In this issue of Caesurae, Vol 5:2, the Ekhphrases section presents two Feature Essays by Soutik Chakraborty and Benoy Pradhan. Soutik Chakraborty’s essay is an interesting piece of research on the Scroll Paintings spanning the silk route which attempts to connect the travelling cultures of human imagination mingling and intermingling the Hindu and Buddhist concepts of hell or naraka. Benoy Pradhan’s Essay is based on his field survey of Nepali folk songs, tracing how history and reformulations of culture are rendered through them. The section also contains the music of Shri Anjan Chattopadhyay, the art of Arghya Dipta Kar and pakhawaj rhythms of Nishaant Singh.
Anjan Chattopadhyay is a sitarist, whose lyricism has a spiritual appeal of its own. Shri Chattopadhyay is a music guru, a yogi, a performer and his immense knowledge in the philosophy of music and spirituality is well known to those who have benefitted from knowing him as a friend, philosopher, guru and guide. Here is a link to his playing of Raga Kedar:
An excerpt from his ruminations on music is as follows:
“We figure out the existence of a human being through our senses. For understanding a raga, we need to use our mind, intellect, feelings, and knowledge about the raga along with an inner gaze. A man’s body is composed of seven tissue systems, viz: blood, fluids, flesh, fat, bones, marrow and sperms. Similarly, the body of a raga is composed of seven notes, viz: sa re ga ma pa dha ni. In human relationships there are people who are dear to us, people who are just acquaintances and there are those whom we dislike. Ragas too have notes which are most important or “badi” and notes which are totally discarded. Just as some people are simple and there are those who are twisted there are ragas which have a smooth movement and those which follow a twisted pathway. Say for example the cases of yaman and goursarang. Such is the divine play of variations everywhere.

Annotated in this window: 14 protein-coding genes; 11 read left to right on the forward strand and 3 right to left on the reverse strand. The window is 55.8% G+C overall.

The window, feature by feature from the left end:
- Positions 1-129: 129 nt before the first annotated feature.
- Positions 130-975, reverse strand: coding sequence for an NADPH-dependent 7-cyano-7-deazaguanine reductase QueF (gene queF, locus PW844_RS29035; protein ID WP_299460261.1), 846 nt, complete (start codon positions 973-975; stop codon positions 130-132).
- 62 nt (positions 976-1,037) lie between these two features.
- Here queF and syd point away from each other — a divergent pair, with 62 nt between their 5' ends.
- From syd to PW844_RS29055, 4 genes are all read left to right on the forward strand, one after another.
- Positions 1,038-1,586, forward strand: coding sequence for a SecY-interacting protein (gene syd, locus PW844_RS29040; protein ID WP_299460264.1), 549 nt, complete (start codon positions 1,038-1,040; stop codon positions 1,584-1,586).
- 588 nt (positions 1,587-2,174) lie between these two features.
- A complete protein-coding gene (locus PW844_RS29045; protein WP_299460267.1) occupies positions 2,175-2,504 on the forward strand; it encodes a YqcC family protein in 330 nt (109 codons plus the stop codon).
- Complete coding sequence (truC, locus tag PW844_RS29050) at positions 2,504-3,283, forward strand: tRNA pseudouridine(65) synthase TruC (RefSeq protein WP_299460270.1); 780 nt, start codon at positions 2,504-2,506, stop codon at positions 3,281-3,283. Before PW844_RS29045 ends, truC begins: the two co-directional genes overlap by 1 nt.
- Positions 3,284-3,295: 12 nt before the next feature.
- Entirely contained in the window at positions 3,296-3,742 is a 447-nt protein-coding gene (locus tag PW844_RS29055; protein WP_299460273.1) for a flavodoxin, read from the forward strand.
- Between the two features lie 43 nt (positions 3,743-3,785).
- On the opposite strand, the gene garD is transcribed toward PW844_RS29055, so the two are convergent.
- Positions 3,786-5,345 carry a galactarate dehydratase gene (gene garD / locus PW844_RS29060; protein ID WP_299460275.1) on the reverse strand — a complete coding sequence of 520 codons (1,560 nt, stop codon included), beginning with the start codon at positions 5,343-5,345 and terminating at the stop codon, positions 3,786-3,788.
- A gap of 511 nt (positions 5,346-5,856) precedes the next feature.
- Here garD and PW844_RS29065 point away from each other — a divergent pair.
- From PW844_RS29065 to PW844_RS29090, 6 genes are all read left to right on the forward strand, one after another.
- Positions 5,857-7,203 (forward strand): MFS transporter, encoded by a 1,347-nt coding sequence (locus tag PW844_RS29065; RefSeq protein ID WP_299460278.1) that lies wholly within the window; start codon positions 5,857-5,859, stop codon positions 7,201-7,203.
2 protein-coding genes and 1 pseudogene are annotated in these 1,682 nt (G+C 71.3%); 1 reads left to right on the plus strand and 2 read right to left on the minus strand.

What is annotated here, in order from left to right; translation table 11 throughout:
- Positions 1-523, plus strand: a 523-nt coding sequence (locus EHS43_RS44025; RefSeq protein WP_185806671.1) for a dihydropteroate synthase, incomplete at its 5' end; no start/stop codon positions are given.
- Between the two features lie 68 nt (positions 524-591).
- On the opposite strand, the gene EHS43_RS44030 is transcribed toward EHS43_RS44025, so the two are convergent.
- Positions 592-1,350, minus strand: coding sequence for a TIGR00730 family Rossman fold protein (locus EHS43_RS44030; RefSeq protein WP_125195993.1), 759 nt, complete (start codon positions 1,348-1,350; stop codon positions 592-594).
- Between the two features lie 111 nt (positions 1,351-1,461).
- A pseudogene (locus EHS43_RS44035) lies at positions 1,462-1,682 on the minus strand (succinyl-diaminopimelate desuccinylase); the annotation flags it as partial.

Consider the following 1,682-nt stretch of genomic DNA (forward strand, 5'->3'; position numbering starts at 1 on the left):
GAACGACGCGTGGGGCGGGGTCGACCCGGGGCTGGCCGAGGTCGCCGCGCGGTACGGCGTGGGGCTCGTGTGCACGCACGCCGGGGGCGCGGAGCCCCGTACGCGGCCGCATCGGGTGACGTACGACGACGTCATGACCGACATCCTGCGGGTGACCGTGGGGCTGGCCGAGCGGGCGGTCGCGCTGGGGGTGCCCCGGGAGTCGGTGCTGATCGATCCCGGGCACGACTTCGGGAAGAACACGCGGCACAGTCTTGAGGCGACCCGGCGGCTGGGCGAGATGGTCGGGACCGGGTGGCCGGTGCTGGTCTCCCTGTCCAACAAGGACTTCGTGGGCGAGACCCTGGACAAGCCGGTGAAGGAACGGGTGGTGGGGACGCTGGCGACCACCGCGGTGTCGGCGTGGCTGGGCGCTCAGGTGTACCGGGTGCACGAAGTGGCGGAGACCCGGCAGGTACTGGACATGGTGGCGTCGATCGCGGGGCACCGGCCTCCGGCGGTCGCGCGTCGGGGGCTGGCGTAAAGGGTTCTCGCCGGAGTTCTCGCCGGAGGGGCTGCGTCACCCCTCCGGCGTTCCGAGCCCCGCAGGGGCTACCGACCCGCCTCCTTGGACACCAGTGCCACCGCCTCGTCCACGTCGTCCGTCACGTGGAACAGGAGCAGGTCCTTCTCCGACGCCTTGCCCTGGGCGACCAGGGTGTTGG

When our heart is calm, intellect becomes pure, mind is still, and senses are lulled. The ragas and raginis otherwise existing as mere abstractions, then take form in our mind’s eye as images of pure delight or intellectual beauty. These musical forms offer us solace, and like a soul friend they become dearest of the dear and nearest of the near to us. Only a bit of sincere love, a bit of intensity in our yearning is required to get such a response!”
The Caesurae Conference 2023 included the art exhibition of Dr. Arghya Dipta Kar, who is a painter, scholar and teacher. From Caesurae we have made a video presentation of some of his paintings. Arghya’s paintings use Tantric iconography meshed with his imagination and his spiritual light as a tantric practitioner.
Nishaant Singh is an internationally acclaimed Pakhawaj player from Kalimpong India. He received the prestigious Nehru- Fulbright Professional and Excellence Fellowship- Flex Award to study under the guidance of Pandit Swapan Chaudhuri. These videos are part of his Fulbright trip in the United States, In the first two, he is collaborating with a brilliant American Multi-Instrumentalist Daniel Berkman, who plays African Kora in San Francisco. This is the first time ever where two traditional instruments like Pakhawaj and African kora are in collaboration in history till date. This is also meditative in essence, where two cultural traditions musically fuse so beautifully. The entire musical fusion is in two parts as follows:
In the video below Nishaant is accompanying Joan Allokette and Premsheela in one of their Dhrupad riyaz sessions.